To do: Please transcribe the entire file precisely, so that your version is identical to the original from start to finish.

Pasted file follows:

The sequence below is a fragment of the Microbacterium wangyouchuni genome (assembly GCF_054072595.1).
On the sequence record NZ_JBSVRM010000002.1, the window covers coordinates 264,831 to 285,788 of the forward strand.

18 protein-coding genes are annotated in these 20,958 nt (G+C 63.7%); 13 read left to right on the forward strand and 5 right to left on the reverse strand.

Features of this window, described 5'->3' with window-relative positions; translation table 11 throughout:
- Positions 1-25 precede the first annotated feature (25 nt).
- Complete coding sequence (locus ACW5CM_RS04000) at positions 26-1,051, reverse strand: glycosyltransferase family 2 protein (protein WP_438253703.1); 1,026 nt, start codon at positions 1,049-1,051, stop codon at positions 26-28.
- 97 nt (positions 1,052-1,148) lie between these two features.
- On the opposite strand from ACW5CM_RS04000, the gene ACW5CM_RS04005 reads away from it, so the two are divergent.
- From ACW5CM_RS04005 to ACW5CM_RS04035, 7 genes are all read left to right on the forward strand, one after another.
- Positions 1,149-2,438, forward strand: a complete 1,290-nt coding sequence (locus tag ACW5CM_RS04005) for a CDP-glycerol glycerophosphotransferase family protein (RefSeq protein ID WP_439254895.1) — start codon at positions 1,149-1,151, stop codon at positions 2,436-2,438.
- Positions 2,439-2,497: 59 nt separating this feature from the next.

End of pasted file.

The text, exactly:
The sequence below is a fragment of the Microbacterium wangyouchuni genome (assembly GCF_054072595.1).
On the sequence record NZ_JBSVRM010000002.1, the window covers coordinates 264,831 to 285,788 of the forward strand.

18 protein-coding genes are annotated in these 20,958 nt (G+C 63.7%); 13 read left to right on the forward strand and 5 right to left on the reverse strand.

Features of this window, described 5'->3' with window-relative positions; translation table 11 throughout:
- Positions 1-25 precede the first annotated feature (25 nt).
- Complete coding sequence (locus ACW5CM_RS04000) at positions 26-1,051, reverse strand: glycosyltransferase family 2 protein (protein WP_438253703.1); 1,026 nt, start codon at positions 1,049-1,051, stop codon at positions 26-28.
- 97 nt (positions 1,052-1,148) lie between these two features.
- On the opposite strand from ACW5CM_RS04000, the gene ACW5CM_RS04005 reads away from it, so the two are divergent.
- From ACW5CM_RS04005 to ACW5CM_RS04035, 7 genes are all read left to right on the forward strand, one after another.
- Positions 1,149-2,438, forward strand: a complete 1,290-nt coding sequence (locus tag ACW5CM_RS04005) for a CDP-glycerol glycerophosphotransferase family protein (RefSeq protein ID WP_439254895.1) — start codon at positions 1,149-1,151, stop codon at positions 2,436-2,438.
- Positions 2,439-2,497: 59 nt separating this feature from the next.